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(I have had flashes of what is following bounce around in my mind for a while.  It wasn’t until I was tweeting with @gcouros “The Principal of Change” that some order in thinking was achieved…)

As I walk down the hallways of our schools, I can’t help but feel excited and anticipatory of seeing our teachers and then our students coming back walking these same halls.

Then my steps falter just a bit as my mind wanders to what we so very much need to accomplish for the success of our students.  We cannot keep doing what we are doing and expect better results.  There is so much more we need to be doing and we are not.   I have so many ideas rolling around my brain that sometimes I can’t seem to put them into any semblance of order.  All of them are important on any given day, and none should be put aside.

How?  How are we going to do this?  Our students are hungry for new ways to learn, and yet we still plunk textbooks down on their desks, tell them to put away their cell phones, and wow – don’t bring your netbook to class!  We are fighting viewpoints regarding social media and internet that are very negative – hard not to be negative when one is bombarded with news stories, and experiences of others that are very scary if they were to happen to someone we know.   I don’t want to say parents and teachers are afraid of it, some just don’t know the possibilities of what harnessing these tools contain for our students – if our students are taught how to use these tools in an effective, responsible manner!

Sometimes I think we all forget that we have customers that we are serving.  Not just our students, or parents, but whole communities of customers.  And, like in any ‘store’, we need to make sure the customers are satisfied.  But what if they are satisfied with the status quo?  What if they don’t know about all that we have to offer?

Communication – let them know what is going on, what ideas are being considered, gather more information – don’t keep them in the dark!

At our school registration, I was at a table that contained all sorts of information regarding cybersafety, how to talk to your kids about social media, and keeping computers safe from virus issues, etc.  This is the first year we had done anything like that and I had many parents express concern over their child’s use of computers, primarily internet games and social media.  Many spoke about kids uploading photos that would some day come back to haunt them, bullying on the internet, and some mentioned plagiarism.  I would respond about the programs that we were integrating into the classroom for this upcoming school year, and a few became alarmed and worried until I showed them the information that we were going to be teaching their children. The relief on their faces was very evident.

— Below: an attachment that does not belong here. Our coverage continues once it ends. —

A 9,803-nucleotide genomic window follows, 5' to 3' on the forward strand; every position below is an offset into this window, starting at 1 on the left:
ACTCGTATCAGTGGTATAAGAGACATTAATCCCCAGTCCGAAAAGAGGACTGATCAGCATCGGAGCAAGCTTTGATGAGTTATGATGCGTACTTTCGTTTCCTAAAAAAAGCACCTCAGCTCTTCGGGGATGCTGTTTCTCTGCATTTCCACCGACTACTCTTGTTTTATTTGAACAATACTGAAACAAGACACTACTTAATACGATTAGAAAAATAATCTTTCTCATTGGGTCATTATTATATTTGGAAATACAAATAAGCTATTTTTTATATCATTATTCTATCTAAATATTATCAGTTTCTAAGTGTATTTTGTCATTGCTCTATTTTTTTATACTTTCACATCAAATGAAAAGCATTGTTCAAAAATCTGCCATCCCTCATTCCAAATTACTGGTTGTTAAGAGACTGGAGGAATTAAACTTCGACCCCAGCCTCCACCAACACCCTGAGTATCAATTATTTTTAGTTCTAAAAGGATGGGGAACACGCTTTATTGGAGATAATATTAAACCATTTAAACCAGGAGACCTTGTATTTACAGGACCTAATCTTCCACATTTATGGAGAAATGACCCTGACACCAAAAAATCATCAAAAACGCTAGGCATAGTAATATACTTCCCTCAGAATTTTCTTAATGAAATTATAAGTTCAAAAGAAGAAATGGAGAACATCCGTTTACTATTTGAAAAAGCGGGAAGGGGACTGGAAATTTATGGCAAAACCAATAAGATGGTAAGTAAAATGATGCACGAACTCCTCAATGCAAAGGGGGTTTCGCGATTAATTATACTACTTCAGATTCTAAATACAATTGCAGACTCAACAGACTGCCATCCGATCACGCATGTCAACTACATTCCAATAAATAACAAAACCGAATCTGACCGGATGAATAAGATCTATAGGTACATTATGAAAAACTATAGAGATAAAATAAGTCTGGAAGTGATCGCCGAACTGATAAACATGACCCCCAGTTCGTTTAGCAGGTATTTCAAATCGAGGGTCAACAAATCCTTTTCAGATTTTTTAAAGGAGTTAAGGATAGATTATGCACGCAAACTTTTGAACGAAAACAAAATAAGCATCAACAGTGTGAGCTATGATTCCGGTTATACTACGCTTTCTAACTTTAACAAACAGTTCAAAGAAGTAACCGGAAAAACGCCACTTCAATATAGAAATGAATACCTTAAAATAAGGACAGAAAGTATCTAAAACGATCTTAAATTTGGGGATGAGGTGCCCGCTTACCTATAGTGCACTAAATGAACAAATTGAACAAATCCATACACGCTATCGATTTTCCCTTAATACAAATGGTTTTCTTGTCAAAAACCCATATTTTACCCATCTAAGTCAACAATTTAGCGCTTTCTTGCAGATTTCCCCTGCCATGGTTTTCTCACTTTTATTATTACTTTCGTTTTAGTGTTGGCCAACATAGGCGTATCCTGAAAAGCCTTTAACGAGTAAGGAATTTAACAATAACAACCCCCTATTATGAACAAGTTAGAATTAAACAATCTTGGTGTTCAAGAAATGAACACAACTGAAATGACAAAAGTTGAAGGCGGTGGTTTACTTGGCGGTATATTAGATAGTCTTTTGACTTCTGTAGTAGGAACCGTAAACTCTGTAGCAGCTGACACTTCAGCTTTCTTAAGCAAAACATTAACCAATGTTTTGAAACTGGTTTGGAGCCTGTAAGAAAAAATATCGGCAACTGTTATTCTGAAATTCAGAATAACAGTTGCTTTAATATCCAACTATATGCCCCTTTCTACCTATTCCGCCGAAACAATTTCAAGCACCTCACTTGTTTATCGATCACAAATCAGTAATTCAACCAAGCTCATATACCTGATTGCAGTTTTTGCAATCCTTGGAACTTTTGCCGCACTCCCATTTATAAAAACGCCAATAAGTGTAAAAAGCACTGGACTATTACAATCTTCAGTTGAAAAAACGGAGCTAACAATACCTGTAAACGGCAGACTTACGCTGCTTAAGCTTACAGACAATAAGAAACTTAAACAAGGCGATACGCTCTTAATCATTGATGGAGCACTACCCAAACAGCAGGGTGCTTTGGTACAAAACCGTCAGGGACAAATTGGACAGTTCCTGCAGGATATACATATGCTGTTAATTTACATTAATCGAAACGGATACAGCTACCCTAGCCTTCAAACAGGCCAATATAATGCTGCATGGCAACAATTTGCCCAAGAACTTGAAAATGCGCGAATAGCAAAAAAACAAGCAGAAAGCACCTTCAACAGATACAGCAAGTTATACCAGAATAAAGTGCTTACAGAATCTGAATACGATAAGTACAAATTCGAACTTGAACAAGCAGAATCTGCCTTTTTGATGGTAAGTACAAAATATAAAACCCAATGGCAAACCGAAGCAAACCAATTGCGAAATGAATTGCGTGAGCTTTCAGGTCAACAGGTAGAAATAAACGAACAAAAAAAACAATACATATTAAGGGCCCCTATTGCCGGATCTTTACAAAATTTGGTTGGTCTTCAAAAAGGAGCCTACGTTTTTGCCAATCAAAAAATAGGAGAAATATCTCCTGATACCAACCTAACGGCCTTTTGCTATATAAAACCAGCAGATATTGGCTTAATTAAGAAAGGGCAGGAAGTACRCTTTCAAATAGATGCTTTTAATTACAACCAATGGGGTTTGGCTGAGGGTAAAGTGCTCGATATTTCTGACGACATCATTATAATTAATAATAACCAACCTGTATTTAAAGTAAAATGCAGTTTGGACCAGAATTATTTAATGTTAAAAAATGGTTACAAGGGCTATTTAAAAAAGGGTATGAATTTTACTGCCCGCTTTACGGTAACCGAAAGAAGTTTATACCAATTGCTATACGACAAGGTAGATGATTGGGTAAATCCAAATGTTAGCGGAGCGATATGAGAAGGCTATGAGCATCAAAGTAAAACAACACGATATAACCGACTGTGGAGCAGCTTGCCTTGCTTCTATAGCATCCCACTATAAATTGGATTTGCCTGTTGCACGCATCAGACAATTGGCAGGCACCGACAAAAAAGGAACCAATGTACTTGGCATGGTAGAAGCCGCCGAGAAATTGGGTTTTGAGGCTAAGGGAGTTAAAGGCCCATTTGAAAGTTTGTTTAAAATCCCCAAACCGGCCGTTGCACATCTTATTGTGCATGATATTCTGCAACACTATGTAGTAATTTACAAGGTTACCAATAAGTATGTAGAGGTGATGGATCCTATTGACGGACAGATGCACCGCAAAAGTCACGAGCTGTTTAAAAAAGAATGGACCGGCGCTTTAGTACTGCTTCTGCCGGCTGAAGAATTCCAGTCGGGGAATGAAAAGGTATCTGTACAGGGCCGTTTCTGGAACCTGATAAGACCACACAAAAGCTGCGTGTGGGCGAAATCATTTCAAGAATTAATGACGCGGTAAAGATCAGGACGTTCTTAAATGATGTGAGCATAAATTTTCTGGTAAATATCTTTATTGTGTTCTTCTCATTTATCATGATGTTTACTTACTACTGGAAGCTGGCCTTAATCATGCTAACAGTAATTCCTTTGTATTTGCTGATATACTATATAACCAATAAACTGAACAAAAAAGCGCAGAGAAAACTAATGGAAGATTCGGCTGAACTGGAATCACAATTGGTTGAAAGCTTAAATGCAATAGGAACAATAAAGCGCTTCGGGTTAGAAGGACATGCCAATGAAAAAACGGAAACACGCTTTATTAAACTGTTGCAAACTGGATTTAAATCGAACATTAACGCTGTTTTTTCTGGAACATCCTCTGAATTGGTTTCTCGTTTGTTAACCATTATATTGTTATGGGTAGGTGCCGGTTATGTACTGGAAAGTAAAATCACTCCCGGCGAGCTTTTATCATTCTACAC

As the day progressed, my mind started churning with what I was seeing from parents – their reactions, concerns and then relief upon being educated.  I realized that many, who hadn’t grown up in the age of computers and internet – although 77% of our families have computers and internet access, didn’t know what was out there, and because of that – they were frightened, and worried about their children.   The fact that the school would be teaching their kids about being safe was a great relief to them.

But to me, that isn’t enough.  I realized that not only do we need to educate the students, but we also need to educate the parents too.  Parents need to follow through with students when they are home, and keep up the teaching of responsible use.  But, how are they to do that if they are not educated in what is out there on the world wide web?  I cannot help but feel very intense about this – communication, educating, and showing parents, guardians, and community members what we are doing is so very important.  Having them all on board supporting the direction we are taking is important.  Having them be involved in achieving our goals for their children is imperative.

What would happen if our district offered our parents the same type of classes that we are making available to our students?  Wouldn’t it be cool to have bi-monthly 2 hour classes for parents/guardians and community members to attend to teach them about the internet, Web 2.0 tools, and social media?  The positive aspects of each and how the business world is utilizing these tools – most of which are free -?

We are very lucky to have the school community we do have here in our district.  The support from parents and community members is amazing, and if we need help in any way, many show up with smiles on their faces. Well, we need help.  We need our students to be ready for their future, not ours.  In order to do this, I believe we must educate the whole community as to the direction we NEED to be headed.  They all need to be on board or we will be sitting here with our chins on our fists being ‘ok’ with the status quo and then wonder why our children aren’t more globally aware.

Most of which are under the headings of “Why” and “How”.

I still have a tremendous amount of information bouncing around in my head, but now there is one plan formulated.  🙂  We are on our way – we will be successful in addressing what we need to do in order for our students to be successful..

We just need to meet with the parents/guardians and get them on board and excited for what is about to be coming their childrens way.  Indeed, it does take a village…


I just finished up a weekend of learning at an EDU unconference.  There were over 70 presenters.  All related in some way, shape, or form to educational technology and reform.

There were 59 countries (yes, countries) represented.

This was all in the internet.


More to follow…. I have to wrap my mind around all that I have learned.  I do have one conclusion – we at BK had better get a move on… we are falling behind.